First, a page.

Halloween

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Halloween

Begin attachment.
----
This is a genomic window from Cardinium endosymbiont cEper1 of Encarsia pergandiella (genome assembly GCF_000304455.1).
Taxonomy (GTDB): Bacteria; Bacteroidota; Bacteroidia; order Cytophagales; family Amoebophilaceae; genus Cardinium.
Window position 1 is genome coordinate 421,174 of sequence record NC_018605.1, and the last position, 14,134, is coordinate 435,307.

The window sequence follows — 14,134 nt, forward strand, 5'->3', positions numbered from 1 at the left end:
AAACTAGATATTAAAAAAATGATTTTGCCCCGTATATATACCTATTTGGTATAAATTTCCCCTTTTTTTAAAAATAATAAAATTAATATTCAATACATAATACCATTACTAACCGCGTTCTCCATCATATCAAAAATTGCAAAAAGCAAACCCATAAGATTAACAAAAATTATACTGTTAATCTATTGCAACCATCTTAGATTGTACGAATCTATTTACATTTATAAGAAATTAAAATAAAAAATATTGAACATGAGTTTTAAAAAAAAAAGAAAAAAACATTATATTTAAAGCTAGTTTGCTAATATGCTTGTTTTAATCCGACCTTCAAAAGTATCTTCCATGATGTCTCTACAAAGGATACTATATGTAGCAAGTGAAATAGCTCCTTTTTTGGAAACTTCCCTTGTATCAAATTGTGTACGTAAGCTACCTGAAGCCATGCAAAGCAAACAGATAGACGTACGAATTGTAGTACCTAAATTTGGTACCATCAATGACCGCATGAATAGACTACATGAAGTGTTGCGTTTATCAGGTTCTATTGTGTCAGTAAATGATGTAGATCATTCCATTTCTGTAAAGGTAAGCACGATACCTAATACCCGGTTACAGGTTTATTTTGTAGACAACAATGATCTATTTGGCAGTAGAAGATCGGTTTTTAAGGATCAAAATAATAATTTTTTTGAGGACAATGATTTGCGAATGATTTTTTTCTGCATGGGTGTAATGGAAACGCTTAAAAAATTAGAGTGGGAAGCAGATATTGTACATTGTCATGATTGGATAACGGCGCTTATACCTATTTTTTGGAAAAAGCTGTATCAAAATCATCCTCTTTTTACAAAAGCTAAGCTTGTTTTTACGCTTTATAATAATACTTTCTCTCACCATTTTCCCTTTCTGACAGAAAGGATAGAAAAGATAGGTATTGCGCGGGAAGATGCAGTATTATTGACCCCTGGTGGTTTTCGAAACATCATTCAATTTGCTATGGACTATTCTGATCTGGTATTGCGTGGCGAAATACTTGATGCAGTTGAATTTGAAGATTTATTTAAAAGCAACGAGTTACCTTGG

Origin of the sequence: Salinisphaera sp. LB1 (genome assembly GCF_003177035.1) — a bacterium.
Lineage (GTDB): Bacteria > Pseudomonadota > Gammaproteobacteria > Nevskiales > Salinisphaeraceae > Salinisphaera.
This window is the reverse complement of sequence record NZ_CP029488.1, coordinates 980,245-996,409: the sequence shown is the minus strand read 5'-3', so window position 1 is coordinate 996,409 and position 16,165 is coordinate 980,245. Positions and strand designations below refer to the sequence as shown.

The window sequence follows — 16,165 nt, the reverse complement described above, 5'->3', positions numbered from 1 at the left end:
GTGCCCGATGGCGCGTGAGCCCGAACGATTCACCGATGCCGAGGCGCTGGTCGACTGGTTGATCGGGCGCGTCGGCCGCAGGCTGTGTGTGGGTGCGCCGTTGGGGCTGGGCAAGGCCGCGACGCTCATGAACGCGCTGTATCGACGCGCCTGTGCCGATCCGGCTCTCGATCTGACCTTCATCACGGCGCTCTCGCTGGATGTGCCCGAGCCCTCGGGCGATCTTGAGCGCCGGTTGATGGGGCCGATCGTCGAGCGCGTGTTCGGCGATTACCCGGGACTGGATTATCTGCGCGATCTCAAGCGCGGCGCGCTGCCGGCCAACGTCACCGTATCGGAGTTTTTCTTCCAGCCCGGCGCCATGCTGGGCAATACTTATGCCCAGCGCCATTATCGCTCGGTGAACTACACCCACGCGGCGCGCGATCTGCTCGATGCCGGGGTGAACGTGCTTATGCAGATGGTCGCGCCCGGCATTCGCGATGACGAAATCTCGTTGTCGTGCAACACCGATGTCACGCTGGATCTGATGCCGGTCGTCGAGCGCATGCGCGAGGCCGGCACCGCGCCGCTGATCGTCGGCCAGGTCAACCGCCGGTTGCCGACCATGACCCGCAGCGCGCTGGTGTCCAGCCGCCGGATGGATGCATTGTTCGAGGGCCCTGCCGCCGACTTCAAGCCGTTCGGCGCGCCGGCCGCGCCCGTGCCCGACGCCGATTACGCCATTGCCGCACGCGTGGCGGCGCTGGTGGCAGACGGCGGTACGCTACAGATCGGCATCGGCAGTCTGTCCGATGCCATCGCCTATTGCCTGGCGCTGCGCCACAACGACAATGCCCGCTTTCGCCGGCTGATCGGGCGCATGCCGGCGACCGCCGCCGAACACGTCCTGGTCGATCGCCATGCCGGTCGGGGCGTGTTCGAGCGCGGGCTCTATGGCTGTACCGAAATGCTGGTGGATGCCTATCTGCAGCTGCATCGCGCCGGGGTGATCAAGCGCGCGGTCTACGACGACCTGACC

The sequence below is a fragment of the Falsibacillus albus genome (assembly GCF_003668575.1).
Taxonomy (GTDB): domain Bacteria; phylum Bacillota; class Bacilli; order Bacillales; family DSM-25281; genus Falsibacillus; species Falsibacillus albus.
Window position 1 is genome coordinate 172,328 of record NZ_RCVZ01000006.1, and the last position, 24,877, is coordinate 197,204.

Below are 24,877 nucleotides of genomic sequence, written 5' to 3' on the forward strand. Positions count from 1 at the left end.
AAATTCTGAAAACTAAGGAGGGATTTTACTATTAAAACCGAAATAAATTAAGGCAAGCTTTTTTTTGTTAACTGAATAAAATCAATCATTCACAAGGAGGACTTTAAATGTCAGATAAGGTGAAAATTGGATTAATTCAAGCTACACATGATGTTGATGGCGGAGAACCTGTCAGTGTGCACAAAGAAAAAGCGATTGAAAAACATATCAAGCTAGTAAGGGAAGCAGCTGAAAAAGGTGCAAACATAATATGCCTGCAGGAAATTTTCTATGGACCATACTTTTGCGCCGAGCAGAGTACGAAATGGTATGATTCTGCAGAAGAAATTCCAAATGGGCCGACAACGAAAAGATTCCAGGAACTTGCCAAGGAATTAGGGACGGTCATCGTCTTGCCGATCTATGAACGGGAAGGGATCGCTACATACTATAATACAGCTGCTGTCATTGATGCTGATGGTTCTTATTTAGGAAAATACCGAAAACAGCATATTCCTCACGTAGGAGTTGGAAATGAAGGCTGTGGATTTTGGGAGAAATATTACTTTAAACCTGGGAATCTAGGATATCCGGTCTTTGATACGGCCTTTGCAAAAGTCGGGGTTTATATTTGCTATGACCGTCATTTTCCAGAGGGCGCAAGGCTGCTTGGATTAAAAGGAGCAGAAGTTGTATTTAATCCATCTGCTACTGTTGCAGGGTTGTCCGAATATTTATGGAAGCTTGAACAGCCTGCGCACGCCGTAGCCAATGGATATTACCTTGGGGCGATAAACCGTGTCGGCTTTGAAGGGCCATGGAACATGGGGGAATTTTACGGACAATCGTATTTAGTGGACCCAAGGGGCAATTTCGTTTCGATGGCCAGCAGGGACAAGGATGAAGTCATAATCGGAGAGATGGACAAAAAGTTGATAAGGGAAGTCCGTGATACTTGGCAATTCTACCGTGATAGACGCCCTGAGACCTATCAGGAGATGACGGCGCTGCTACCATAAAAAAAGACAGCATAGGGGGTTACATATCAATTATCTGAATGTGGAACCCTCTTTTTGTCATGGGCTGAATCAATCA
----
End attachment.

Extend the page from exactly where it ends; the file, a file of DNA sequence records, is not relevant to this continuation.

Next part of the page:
With slasher films back in the public consciousness following last year's excellent Scream, what better time to take a second look at the film that ushered in the disreputable genre almost 20 years ago? With a new widescreen transfer that finally does it justice, it's more clear than ever that John Carpenter's Halloween is a remarkable film that towers over the endless clones that followed it. In fact—and this doesn't really detract from Scream's cleverness—watching Halloween again makes it apparent just how saddled with poor self-parody so many of its slasher follow-ups were. Halloween, however, has an air of deadly seriousness about it, tapping into a rich vein of suburban dread and sexual discomfort. Carpenter's story of childhood killer Michael Myers' return to the town in which he has become a symbol of all that is dark relies more on suspense and suggestion than cheap shocks and gore, which in itself makes it a better film than its successors. But when the William Shatner rubber mask is lifted to reveal a fresh-faced kid who could just as easily be cavorting with the town's teens as slaying them, the genre has already been taken to its logical limit. Ignore the Prom Nights and the Friday The Thirteenths; Halloween cuts deepest.